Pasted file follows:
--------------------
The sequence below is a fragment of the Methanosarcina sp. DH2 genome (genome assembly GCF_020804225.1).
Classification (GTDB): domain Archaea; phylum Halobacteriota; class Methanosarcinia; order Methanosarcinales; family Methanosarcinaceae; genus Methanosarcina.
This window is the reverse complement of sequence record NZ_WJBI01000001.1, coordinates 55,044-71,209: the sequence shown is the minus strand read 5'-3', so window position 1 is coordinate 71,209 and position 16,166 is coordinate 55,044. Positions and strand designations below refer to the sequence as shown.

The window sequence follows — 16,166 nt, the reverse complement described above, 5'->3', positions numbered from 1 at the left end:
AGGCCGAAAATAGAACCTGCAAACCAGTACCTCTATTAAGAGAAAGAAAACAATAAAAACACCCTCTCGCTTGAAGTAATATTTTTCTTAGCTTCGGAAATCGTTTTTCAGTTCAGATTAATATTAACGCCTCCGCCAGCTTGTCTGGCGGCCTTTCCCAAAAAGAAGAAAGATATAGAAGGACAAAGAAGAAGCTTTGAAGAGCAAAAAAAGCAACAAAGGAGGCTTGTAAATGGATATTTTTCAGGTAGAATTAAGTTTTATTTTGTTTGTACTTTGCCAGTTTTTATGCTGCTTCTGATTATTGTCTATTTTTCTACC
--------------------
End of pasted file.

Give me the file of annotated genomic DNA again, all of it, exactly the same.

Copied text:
The sequence below is a fragment of the Methanosarcina sp. DH2 genome (genome assembly GCF_020804225.1).
Classification (GTDB): domain Archaea; phylum Halobacteriota; class Methanosarcinia; order Methanosarcinales; family Methanosarcinaceae; genus Methanosarcina.
This window is the reverse complement of sequence record NZ_WJBI01000001.1, coordinates 55,044-71,209: the sequence shown is the minus strand read 5'-3', so window position 1 is coordinate 71,209 and position 16,166 is coordinate 55,044. Positions and strand designations below refer to the sequence as shown.

The window sequence follows — 16,166 nt, the reverse complement described above, 5'->3', positions numbered from 1 at the left end:
AGGCCGAAAATAGAACCTGCAAACCAGTACCTCTATTAAGAGAAAGAAAACAATAAAAACACCCTCTCGCTTGAAGTAATATTTTTCTTAGCTTCGGAAATCGTTTTTCAGTTCAGATTAATATTAACGCCTCCGCCAGCTTGTCTGGCGGCCTTTCCCAAAAAGAAGAAAGATATAGAAGGACAAAGAAGAAGCTTTGAAGAGCAAAAAAAGCAACAAAGGAGGCTTGTAAATGGATATTTTTCAGGTAGAATTAAGTTTTATTTTGTTTGTACTTTGCCAGTTTTTATGCTGCTTCTGATTATTGTCTATTTTTCTACC